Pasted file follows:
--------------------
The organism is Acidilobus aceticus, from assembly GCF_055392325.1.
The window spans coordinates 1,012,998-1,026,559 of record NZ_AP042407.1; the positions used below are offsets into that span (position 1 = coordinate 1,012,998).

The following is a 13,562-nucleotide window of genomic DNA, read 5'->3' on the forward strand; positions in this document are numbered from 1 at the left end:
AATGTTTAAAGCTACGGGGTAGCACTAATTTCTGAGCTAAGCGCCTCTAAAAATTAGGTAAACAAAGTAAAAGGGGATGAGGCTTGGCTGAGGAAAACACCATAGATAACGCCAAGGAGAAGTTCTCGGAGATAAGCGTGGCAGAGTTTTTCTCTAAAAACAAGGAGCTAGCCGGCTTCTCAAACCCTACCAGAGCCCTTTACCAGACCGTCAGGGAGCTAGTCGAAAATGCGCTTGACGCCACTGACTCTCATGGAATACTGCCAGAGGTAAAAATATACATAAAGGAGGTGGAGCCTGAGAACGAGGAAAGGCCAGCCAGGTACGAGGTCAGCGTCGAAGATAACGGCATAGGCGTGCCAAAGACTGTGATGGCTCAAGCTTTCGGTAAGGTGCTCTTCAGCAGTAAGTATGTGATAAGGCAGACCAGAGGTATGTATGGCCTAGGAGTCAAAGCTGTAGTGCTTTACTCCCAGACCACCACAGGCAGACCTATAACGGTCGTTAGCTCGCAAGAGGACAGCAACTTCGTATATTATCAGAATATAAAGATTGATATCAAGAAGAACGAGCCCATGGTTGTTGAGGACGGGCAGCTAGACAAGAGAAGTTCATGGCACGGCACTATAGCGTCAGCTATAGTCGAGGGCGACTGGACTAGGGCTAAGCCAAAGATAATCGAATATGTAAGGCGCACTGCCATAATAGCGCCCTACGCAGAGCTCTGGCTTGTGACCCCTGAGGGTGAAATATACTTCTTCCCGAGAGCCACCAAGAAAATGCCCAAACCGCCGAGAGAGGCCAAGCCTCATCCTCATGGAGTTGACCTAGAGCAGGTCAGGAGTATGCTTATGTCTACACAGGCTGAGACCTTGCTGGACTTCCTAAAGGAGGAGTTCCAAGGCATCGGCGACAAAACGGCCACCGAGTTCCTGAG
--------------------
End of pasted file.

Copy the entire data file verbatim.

The organism is Acidilobus aceticus, from assembly GCF_055392325.1.
The window spans coordinates 1,012,998-1,026,559 of record NZ_AP042407.1; the positions used below are offsets into that span (position 1 = coordinate 1,012,998).

The following is a 13,562-nucleotide window of genomic DNA, read 5'->3' on the forward strand; positions in this document are numbered from 1 at the left end:
AATGTTTAAAGCTACGGGGTAGCACTAATTTCTGAGCTAAGCGCCTCTAAAAATTAGGTAAACAAAGTAAAAGGGGATGAGGCTTGGCTGAGGAAAACACCATAGATAACGCCAAGGAGAAGTTCTCGGAGATAAGCGTGGCAGAGTTTTTCTCTAAAAACAAGGAGCTAGCCGGCTTCTCAAACCCTACCAGAGCCCTTTACCAGACCGTCAGGGAGCTAGTCGAAAATGCGCTTGACGCCACTGACTCTCATGGAATACTGCCAGAGGTAAAAATATACATAAAGGAGGTGGAGCCTGAGAACGAGGAAAGGCCAGCCAGGTACGAGGTCAGCGTCGAAGATAACGGCATAGGCGTGCCAAAGACTGTGATGGCTCAAGCTTTCGGTAAGGTGCTCTTCAGCAGTAAGTATGTGATAAGGCAGACCAGAGGTATGTATGGCCTAGGAGTCAAAGCTGTAGTGCTTTACTCCCAGACCACCACAGGCAGACCTATAACGGTCGTTAGCTCGCAAGAGGACAGCAACTTCGTATATTATCAGAATATAAAGATTGATATCAAGAAGAACGAGCCCATGGTTGTTGAGGACGGGCAGCTAGACAAGAGAAGTTCATGGCACGGCACTATAGCGTCAGCTATAGTCGAGGGCGACTGGACTAGGGCTAAGCCAAAGATAATCGAATATGTAAGGCGCACTGCCATAATAGCGCCCTACGCAGAGCTCTGGCTTGTGACCCCTGAGGGTGAAATATACTTCTTCCCGAGAGCCACCAAGAAAATGCCCAAACCGCCGAGAGAGGCCAAGCCTCATCCTCATGGAGTTGACCTAGAGCAGGTCAGGAGTATGCTTATGTCTACACAGGCTGAGACCTTGCTGGACTTCCTAAAGGAGGAGTTCCAAGGCATCGGCGACAAAACGGCCACCGAGTTCCTGAG